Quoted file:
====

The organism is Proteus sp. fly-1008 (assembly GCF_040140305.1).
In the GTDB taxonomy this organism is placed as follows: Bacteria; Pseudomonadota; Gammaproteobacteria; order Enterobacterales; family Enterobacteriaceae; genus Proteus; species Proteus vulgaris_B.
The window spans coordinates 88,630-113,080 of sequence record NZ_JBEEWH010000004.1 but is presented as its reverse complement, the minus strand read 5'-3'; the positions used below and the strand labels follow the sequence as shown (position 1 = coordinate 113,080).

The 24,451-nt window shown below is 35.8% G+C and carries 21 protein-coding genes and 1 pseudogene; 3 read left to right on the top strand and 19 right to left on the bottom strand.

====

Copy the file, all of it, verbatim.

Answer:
The organism is Proteus sp. fly-1008 (assembly GCF_040140305.1).
In the GTDB taxonomy this organism is placed as follows: Bacteria; Pseudomonadota; Gammaproteobacteria; order Enterobacterales; family Enterobacteriaceae; genus Proteus; species Proteus vulgaris_B.
The window spans coordinates 88,630-113,080 of sequence record NZ_JBEEWH010000004.1 but is presented as its reverse complement, the minus strand read 5'-3'; the positions used below and the strand labels follow the sequence as shown (position 1 = coordinate 113,080).

The 24,451-nt window shown below is 35.8% G+C and carries 21 protein-coding genes and 1 pseudogene; 3 read left to right on the top strand and 19 right to left on the bottom strand.